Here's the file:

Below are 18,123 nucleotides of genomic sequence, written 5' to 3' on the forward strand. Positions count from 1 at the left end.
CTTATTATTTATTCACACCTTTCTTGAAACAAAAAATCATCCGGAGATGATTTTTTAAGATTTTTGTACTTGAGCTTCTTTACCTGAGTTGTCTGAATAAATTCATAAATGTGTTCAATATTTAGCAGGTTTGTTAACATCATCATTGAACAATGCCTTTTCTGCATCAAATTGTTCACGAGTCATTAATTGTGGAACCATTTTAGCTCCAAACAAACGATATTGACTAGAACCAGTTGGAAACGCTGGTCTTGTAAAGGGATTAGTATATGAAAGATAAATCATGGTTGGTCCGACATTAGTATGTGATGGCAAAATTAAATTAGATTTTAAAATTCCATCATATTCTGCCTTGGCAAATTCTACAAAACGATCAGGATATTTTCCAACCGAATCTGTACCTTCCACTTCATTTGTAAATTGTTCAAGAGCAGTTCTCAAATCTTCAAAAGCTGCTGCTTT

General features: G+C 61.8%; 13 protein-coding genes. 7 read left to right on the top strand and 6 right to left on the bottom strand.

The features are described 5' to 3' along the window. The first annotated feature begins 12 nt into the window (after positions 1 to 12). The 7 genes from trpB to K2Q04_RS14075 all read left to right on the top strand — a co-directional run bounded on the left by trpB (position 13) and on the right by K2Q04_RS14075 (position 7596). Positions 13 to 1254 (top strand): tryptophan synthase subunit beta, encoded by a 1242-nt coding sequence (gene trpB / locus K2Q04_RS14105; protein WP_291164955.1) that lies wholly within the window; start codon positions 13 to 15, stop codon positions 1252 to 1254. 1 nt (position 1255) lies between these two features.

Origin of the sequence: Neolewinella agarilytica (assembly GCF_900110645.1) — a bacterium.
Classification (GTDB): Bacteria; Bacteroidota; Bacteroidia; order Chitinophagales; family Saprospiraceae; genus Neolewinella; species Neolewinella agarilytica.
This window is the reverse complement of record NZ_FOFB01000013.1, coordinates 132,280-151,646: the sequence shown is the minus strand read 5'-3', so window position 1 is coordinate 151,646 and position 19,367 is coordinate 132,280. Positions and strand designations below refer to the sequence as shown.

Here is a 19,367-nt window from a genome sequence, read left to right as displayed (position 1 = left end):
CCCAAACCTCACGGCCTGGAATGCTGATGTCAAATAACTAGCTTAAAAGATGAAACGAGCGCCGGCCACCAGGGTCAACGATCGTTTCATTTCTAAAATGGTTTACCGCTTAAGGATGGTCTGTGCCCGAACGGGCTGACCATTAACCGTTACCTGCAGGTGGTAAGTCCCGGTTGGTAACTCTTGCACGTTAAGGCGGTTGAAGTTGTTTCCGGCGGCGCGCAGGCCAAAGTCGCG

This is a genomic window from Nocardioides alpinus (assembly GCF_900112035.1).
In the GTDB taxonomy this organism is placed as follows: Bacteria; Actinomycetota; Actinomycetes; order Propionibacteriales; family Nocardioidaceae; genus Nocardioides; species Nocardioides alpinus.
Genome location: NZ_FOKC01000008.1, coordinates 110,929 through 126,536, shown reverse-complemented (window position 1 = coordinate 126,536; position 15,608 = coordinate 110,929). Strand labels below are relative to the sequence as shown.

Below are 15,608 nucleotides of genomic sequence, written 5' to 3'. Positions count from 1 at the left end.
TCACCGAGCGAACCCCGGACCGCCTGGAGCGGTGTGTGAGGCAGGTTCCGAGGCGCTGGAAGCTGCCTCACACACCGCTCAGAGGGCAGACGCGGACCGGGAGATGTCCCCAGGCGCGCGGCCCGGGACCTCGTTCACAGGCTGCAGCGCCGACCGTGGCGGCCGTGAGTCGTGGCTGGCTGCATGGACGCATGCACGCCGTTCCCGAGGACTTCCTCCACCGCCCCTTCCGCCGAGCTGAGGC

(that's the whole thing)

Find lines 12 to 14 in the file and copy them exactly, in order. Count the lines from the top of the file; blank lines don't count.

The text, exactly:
Genome location: NZ_FOKC01000008.1, coordinates 110,929 through 126,536, shown reverse-complemented (window position 1 = coordinate 126,536; position 15,608 = coordinate 110,929). Strand labels below are relative to the sequence as shown.

Below are 15,608 nucleotides of genomic sequence, written 5' to 3'. Positions count from 1 at the left end.
TCACCGAGCGAACCCCGGACCGCCTGGAGCGGTGTGTGAGGCAGGTTCCGAGGCGCTGGAAGCTGCCTCACACACCGCTCAGAGGGCAGACGCGGACCGGGAGATGTCCCCAGGCGCGCGGCCCGGGACCTCGTTCACAGGCTGCAGCGCCGACCGTGGCGGCCGTGAGTCGTGGCTGGCTGCATGGACGCATGCACGCCGTTCCCGAGGACTTCCTCCACCGCCCCTTCCGCCGAGCTGAGGC